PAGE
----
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Psychol Med. 1996 May;26(3):503-10.

Psychological distress among recent immigrants from the former Soviet Union to Israel, II. The effects of the Gulf War.

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JDC Israel-Falk Institute for Mental Health and Behavioral Studies, Jerusalem, Israel.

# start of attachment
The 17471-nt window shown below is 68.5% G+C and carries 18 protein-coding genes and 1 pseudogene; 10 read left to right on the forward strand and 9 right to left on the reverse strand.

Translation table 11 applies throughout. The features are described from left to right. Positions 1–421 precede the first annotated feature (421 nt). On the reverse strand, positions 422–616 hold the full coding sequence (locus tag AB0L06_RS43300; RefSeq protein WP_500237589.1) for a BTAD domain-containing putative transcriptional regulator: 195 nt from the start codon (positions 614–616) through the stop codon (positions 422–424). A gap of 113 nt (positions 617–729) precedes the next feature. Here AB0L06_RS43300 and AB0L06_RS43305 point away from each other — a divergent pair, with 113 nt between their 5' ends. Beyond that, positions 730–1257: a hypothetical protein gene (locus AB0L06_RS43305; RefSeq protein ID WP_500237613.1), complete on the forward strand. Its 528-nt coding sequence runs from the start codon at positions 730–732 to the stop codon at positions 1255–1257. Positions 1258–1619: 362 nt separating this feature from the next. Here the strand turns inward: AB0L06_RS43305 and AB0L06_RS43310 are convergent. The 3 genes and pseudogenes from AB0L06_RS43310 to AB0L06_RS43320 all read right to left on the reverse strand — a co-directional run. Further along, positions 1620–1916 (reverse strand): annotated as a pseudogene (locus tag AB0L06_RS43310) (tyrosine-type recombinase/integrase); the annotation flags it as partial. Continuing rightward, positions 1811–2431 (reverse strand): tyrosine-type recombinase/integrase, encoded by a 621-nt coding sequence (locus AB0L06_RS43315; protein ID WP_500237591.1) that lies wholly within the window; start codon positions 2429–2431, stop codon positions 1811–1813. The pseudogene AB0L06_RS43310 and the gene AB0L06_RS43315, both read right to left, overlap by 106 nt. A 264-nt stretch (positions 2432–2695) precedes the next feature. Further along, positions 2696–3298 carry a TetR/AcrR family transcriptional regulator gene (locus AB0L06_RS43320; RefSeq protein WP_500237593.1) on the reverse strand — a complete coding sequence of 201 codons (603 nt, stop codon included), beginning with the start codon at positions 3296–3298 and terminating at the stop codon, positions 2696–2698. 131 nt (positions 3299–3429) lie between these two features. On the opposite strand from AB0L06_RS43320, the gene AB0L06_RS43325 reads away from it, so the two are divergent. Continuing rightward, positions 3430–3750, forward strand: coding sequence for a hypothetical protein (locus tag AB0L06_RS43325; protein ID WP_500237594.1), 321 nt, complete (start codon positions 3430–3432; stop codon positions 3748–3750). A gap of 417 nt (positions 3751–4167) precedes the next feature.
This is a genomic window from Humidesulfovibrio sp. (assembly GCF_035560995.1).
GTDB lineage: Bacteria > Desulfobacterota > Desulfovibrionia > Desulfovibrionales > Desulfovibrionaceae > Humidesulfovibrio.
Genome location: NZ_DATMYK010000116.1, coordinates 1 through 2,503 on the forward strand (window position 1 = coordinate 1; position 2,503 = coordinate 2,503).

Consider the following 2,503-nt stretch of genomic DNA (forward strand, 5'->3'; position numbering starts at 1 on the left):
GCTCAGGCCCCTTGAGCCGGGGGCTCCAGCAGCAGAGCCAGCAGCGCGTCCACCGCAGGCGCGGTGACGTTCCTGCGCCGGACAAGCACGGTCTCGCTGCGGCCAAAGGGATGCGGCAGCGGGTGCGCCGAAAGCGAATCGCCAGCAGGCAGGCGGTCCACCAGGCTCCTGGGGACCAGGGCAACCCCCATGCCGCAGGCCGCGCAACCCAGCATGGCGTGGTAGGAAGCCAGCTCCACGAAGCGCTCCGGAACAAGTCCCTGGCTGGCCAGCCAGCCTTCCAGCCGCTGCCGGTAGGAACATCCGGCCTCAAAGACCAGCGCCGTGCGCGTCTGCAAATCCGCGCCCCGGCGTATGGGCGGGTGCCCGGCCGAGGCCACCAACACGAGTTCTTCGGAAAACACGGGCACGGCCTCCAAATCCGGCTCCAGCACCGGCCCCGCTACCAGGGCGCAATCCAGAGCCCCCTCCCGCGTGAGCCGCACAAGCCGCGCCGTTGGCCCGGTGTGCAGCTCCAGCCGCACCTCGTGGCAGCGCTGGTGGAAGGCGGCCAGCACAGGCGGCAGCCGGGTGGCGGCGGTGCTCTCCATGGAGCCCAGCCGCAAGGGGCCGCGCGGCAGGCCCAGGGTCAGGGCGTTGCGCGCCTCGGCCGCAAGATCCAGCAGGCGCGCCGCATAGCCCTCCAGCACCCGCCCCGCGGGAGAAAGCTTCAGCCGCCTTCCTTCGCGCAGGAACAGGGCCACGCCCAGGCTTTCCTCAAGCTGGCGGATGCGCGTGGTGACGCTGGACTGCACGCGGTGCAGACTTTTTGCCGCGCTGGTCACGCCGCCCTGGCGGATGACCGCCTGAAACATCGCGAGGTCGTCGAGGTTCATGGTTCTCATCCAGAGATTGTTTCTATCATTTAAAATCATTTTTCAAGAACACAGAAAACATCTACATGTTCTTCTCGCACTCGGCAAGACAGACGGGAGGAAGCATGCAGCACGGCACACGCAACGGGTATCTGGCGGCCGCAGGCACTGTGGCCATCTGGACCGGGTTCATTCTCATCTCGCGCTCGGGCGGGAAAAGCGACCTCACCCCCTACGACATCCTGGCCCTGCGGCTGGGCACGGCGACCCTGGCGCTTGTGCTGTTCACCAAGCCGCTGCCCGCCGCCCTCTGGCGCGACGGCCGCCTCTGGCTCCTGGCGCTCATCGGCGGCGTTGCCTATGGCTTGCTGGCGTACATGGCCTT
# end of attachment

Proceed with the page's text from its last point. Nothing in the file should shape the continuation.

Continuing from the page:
The psychological effects of the Gulf War were studied on a group of Israeli civilians particularly at risk, viz. recent immigrants from the former Soviet Union. A quasi-experimental design was used. A sample of immigrants who had already been screened for psychological distress just before the war were reassessed after the war with the same instrument (PERI demoralization questionnaire). Various parameters related to the war period were also assessed. Psychological symptoms during the war were significantly associated with pre-war level of distress and with actual physical harm from the missiles, but not with exposure to danger (proximity of residence to areas hit by missiles). Correlates of behaviour in the face of life-threatening danger during the war (change of residence and help-seeking behaviour) were also identified. Overall the level of post-war psychological distress was not found to be higher than pre-war levels. This was explained by the immigrants' feelings of shared fate, belonging and sense of cohesion, which characterize the general Israeli population during war time.

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